How can mental health in the workplace be supported?

Are you inspired to improve the mental health support available at your workplace?

We’ve compiled a list of five important ways that businesses can support a mentally healthy workforce.

Train staff in mental health – To successfully support mental health at work, those in senior positions at the company must be onboard and educated in the cause. Managers will need to be supportive and start conversations surrounding mental health awareness in the workplace. Therefore, they need to receive adequate training to help them do so. Completing a specialist course like the FAA Level 3 Award in Supervising First Aid for Mental Health (RQF) that we offer here at Care Business Associate Training (CBAT) can help managers and team leaders learn more about mental health in the workplace and how to create a positive mental health culture at work.

Have conversations about mental health – Normalise talking about mental health at work to foster a culture of openness. This helps employees to feel more comfortable discussing any issues they may be having at work and asking for the help or support they need when they need it.

Support flexible working arrangements – Flexible working arrangements like flexi-time and home working can help employees achieve the healthy work/life balance key to good mental health.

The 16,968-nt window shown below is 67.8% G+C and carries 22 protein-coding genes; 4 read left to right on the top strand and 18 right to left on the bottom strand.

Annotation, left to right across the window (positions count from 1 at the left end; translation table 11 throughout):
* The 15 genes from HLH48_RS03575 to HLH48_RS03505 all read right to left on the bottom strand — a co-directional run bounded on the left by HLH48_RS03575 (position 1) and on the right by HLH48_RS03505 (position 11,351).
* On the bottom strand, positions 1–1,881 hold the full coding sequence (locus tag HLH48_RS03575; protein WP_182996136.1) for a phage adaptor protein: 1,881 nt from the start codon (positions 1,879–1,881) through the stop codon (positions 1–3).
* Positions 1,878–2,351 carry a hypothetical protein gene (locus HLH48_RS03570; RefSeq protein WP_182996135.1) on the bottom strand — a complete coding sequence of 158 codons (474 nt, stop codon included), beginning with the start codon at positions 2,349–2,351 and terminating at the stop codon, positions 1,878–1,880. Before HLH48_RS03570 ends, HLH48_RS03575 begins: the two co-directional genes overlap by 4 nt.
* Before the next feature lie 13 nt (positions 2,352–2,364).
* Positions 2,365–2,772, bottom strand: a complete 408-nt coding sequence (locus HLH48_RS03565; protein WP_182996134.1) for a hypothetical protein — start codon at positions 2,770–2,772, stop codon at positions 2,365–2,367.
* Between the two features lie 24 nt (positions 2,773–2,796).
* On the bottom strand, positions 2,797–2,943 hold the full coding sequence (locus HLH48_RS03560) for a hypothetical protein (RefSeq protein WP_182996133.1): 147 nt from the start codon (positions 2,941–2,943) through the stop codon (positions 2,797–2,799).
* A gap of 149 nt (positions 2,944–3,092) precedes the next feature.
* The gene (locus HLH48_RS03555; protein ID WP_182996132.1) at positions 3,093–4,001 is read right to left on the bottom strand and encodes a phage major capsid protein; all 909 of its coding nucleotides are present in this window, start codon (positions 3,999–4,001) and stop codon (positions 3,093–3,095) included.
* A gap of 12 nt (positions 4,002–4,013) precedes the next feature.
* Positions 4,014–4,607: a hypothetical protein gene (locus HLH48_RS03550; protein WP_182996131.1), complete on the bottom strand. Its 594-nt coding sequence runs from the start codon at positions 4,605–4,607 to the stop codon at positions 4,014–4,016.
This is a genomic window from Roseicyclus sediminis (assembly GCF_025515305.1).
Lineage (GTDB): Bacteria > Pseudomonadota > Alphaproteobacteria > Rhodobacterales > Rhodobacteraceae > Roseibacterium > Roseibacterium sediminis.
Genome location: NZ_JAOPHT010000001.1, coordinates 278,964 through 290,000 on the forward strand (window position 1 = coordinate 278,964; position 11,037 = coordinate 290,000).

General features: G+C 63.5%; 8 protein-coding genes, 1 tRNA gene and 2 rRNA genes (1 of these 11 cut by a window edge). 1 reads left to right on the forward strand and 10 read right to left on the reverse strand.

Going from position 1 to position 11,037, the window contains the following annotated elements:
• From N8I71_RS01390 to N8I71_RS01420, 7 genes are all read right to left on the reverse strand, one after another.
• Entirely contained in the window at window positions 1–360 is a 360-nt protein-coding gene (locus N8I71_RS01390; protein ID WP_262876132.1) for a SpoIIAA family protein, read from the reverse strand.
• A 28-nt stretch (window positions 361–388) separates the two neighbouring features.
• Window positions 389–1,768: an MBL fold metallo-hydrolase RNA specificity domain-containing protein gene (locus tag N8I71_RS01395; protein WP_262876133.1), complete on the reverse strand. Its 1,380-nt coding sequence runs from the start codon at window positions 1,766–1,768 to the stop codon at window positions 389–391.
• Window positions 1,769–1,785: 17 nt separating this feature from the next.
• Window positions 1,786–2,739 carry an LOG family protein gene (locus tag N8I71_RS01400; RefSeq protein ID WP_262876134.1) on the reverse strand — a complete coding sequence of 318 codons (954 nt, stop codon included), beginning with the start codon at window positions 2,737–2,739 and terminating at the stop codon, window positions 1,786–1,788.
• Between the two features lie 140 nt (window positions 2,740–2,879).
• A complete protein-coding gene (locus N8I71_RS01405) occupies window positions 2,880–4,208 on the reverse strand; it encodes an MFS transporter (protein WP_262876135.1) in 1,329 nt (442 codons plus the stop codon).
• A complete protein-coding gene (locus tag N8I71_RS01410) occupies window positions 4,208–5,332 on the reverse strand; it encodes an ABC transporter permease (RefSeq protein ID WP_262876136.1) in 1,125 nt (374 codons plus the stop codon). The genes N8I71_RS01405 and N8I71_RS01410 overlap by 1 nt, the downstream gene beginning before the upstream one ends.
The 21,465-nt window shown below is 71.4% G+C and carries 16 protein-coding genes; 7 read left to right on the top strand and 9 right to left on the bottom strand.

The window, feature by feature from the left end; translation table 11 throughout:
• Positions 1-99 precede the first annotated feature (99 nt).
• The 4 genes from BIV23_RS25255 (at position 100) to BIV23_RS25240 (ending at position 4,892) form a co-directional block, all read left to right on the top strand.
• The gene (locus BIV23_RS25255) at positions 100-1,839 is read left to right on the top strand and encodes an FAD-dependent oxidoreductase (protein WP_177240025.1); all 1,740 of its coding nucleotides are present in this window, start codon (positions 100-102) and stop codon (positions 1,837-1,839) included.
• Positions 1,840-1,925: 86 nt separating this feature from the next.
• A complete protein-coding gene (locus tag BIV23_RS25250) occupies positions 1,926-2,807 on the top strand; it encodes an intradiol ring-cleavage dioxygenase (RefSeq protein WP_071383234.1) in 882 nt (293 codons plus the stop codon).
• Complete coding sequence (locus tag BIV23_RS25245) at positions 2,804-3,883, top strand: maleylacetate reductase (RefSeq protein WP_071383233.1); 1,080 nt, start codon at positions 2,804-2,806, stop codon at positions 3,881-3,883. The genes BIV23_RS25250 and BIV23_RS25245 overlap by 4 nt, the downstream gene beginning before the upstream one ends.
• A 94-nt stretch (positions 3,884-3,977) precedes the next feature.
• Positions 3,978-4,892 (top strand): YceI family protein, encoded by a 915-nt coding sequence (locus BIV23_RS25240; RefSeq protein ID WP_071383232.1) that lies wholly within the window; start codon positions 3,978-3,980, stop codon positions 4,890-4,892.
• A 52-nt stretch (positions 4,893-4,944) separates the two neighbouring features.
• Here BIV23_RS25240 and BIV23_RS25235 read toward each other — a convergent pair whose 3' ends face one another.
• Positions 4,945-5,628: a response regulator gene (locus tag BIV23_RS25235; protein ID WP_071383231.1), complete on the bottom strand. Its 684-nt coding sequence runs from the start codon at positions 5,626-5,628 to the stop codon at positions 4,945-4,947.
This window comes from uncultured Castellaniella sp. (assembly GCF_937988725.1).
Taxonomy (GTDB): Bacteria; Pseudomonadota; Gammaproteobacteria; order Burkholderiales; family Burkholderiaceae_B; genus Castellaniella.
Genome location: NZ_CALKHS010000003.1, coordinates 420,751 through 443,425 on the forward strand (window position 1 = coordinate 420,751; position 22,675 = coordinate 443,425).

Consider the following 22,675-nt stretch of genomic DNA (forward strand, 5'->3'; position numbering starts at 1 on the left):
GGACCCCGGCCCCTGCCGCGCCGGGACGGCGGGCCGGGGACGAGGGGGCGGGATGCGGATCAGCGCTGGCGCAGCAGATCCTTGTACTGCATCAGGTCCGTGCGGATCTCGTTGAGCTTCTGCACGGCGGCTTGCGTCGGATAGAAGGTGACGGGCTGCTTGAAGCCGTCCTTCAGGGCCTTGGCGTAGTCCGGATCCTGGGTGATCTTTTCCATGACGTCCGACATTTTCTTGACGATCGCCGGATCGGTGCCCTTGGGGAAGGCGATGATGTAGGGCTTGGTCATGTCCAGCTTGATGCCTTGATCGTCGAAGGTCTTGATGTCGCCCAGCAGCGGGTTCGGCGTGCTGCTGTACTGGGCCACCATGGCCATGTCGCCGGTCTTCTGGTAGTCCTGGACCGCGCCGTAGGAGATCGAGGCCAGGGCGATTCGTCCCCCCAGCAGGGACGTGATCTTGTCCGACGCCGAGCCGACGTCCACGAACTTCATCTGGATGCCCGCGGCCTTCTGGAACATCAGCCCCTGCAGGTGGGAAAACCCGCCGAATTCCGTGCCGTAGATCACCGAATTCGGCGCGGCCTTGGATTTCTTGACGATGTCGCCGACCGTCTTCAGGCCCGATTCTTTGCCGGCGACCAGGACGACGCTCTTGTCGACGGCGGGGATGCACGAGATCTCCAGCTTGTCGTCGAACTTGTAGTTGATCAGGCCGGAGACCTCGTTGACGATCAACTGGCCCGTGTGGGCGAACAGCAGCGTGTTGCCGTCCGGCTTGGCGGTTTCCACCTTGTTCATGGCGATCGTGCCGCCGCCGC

Introduce mental health initiatives – From lunch break walks or mindfulness sessions to free counselling services, introducing initiatives designed to boost employee well-being or encourage habits inducive of good mental health can make a big difference and demonstrate a business’s commitment to supporting mental health.

Ensure company policies support mental well-being – Review and revise company policies to ensure they promote mental well-being. This may involve incorporating mental health into sickness policies and ensuring reasonable adjustments for those with mental health conditions to create a company culture that prioritises its employees’ mental health.